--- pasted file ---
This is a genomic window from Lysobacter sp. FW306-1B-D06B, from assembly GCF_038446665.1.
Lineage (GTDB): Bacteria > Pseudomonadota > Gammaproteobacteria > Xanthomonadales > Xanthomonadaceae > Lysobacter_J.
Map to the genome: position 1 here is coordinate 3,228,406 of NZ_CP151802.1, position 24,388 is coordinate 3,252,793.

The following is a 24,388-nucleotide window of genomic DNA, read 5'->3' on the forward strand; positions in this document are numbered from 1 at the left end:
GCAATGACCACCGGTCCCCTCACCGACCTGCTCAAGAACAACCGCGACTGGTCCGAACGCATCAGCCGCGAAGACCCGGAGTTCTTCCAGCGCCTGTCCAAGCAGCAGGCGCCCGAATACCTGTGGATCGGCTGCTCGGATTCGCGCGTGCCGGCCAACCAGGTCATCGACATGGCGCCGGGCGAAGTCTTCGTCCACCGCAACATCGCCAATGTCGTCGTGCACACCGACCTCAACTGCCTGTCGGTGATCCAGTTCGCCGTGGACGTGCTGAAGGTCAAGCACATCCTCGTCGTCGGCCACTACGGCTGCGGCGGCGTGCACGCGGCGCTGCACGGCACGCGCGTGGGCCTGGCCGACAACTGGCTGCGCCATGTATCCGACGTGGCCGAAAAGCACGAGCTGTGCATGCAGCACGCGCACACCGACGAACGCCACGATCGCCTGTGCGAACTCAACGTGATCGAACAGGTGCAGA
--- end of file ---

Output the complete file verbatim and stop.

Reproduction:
This is a genomic window from Lysobacter sp. FW306-1B-D06B, from assembly GCF_038446665.1.
Lineage (GTDB): Bacteria > Pseudomonadota > Gammaproteobacteria > Xanthomonadales > Xanthomonadaceae > Lysobacter_J.
Map to the genome: position 1 here is coordinate 3,228,406 of NZ_CP151802.1, position 24,388 is coordinate 3,252,793.

The following is a 24,388-nucleotide window of genomic DNA, read 5'->3' on the forward strand; positions in this document are numbered from 1 at the left end:
GCAATGACCACCGGTCCCCTCACCGACCTGCTCAAGAACAACCGCGACTGGTCCGAACGCATCAGCCGCGAAGACCCGGAGTTCTTCCAGCGCCTGTCCAAGCAGCAGGCGCCCGAATACCTGTGGATCGGCTGCTCGGATTCGCGCGTGCCGGCCAACCAGGTCATCGACATGGCGCCGGGCGAAGTCTTCGTCCACCGCAACATCGCCAATGTCGTCGTGCACACCGACCTCAACTGCCTGTCGGTGATCCAGTTCGCCGTGGACGTGCTGAAGGTCAAGCACATCCTCGTCGTCGGCCACTACGGCTGCGGCGGCGTGCACGCGGCGCTGCACGGCACGCGCGTGGGCCTGGCCGACAACTGGCTGCGCCATGTATCCGACGTGGCCGAAAAGCACGAGCTGTGCATGCAGCACGCGCACACCGACGAACGCCACGATCGCCTGTGCGAACTCAACGTGATCGAACAGGTGCAGA